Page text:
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UH to Mountain West: Man, that happened fast

November 19, 2010 - Robert Collias
In a one-on-one interview with me on Thursday, University of Hawaii Athletic Director Jim Donovan said that the school would be making a decision on which direction its athletic department was headed in "mid spring."

Less than four hours later, a press conference had been scheduled to announce a "handshake deal" that Hawaii is headed for the Mountain West Conference for football (Big West for everything else) and its old traditional foes like BYU (which is actually leaving the MWC soon), San Diego State, Air Force, Colorado State, TCU (also leaving), Boise State (headed to the MWC soon), Fresno State (ditto BSU) and Nevada (ditto II), etc. In other words, UH is leaving the current whacked (and getting wackier) WAC to go back to the WAC we once knew and grew up with.

How did this go down? Sources tell me that it came, literally, almost out of nowhere. Donovan was on Maui with men's basketball coach Gib Arnold to promote UH's basketball game on Dec. 17 against Chicago State at the Lahaina Civic Center.

While at the airport on their way back to Oahu, Donovan, Arnold and Maui state senator Shan Tsutsui received a phone call from UH president M.R.C. Greenwood saying, basically, "get back here right now." The MWC offer had come much earlier than expected or hoped.

A WAC that had just replaced Nevada, Boise State and Fresno State with Texas State, Texas-San Antonio and Denver (nonfootball) and UH forced to be a part of it is now just a bad dream.

Highlights from my interview with Donovan, his quotes (a lot of which are, literally, yesterday's news):

"We know what our options are. Obviously the best option would be to get into the Pac-10, Pac-12, but they are not looking to expand past 12 right now. For whatever reason, they are not really looking out here towards the Pacific. So, the next scenarios after that would be to keep all of our sports, including football, in the WAC. That, you know, honestly is sort of tough for us because of the fact that it is geocentrically moving more and more toward the Midwest and away from us.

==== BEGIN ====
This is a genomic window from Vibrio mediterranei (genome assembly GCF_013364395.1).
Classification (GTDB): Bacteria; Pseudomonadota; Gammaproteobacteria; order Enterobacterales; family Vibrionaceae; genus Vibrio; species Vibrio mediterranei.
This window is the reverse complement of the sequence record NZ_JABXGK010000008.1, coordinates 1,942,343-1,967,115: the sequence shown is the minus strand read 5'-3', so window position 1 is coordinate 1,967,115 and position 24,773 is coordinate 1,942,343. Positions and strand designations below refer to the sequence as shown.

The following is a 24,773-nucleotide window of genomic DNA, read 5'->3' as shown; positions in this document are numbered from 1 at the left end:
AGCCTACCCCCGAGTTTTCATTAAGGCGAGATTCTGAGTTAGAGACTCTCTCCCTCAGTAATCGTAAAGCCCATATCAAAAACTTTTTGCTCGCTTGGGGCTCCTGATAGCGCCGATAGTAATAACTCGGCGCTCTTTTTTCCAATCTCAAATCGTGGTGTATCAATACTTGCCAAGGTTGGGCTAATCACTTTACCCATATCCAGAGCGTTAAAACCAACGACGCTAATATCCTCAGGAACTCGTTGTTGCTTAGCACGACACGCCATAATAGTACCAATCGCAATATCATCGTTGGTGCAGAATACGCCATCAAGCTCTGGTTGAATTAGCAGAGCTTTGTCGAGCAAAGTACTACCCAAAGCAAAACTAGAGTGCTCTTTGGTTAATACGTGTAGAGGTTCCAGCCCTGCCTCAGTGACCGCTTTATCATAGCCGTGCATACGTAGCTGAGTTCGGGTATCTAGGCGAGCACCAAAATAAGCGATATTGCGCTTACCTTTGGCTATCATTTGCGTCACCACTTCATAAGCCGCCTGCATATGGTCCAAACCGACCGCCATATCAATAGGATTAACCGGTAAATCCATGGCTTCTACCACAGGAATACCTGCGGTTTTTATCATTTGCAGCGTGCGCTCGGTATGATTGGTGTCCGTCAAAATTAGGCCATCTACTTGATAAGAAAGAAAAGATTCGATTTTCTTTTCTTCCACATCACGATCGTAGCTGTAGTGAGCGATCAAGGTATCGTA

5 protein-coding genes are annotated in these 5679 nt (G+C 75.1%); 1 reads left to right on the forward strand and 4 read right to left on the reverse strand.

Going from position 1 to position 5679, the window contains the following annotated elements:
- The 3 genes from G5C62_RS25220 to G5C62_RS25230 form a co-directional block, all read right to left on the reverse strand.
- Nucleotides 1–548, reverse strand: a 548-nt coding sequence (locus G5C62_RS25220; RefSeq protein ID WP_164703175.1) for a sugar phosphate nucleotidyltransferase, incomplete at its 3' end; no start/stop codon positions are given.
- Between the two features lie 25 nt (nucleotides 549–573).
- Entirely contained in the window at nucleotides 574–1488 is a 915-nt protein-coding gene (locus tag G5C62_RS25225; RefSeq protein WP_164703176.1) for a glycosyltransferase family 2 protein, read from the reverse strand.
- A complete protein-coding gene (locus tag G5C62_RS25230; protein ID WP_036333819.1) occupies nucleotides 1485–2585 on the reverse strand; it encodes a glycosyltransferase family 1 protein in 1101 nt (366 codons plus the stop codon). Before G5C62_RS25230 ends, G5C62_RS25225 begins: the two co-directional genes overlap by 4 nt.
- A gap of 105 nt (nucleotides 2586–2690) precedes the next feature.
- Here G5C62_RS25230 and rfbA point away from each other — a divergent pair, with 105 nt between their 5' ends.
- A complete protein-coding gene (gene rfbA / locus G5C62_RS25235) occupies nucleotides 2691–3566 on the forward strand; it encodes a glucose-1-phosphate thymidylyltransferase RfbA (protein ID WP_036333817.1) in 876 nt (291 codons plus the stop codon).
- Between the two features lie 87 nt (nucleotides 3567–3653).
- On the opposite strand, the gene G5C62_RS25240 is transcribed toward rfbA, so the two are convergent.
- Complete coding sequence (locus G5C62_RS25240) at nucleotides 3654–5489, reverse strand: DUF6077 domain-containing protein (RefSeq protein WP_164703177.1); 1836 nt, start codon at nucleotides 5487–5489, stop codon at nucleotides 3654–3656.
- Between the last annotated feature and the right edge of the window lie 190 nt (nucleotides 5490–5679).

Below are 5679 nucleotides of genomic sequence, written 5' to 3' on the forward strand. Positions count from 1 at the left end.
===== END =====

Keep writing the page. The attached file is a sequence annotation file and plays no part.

"Maybe there is some hybrid thing out there for us where our football team is in the WAC and the rest of our sports go to the Big West. Maybe our football program can get in the Mountain West and the rest of our sports go to the Big West. I think probably, realistically, our last option would be to go independent in football and move the rest of the sport over to the Big West.

"The reason for that is — not that I think we can't do it, I think we can — but it will be expensive and for the months of October and most of November it will be difficult to get home games. It is not impossible, difficult. We have talked with Army, Navy, Notre Dame, BYU, now who is an independent, to maybe fill some games in that six- or seven-week window, but a lot of other schools are in conference play. They won't want to come over here and play us and then go back and the next Saturday play a conference game. So (independence) is an option — it is not our preferred option — but we will do it if we have to."

With the addition of championship games in the Pac-12 and Big Ten, every BCS conference with the exception of the Big 12 will have title games on the first Saturday of December. Donovan said that has taken the option of late-season, big-name opponents away from UH football.

"We used to be able to play some really good teams on the first weekend of December and now the Pac-10 is going to 12, so they will have a championship game; the Mountain West is expected to go 12, so they will have a championship game; the only conference of name that won't have a championship game and probably be available will be the Big 12, which is now down to 10, so they are not going to have a championship game. So, there will be a few schools available out there that first week of December, but if we can't make an attractive offer to a current Big 12 school we will be lucky to get anybody. One school that is very interested in playing us on that first Saturday in December on an annual basis is BYU, so that would be a nice finish some years."

On travel subsidies, Donovan winced, "I think it is going to be a given no matter what we do."

Obviously, things changed for the better for UH in basically an instant on Thursday afternoon. In my mind, if indeed the "handshake agreement" becomes full reality, it will go down as an historic date for UH sports.

I will have more from my conversation with Donovan, from delving into the reality of travel subsidies, to the UH AD's current $10 million deficit, to pay-per-view sports and the long-term viability of that, in a story in the near future.


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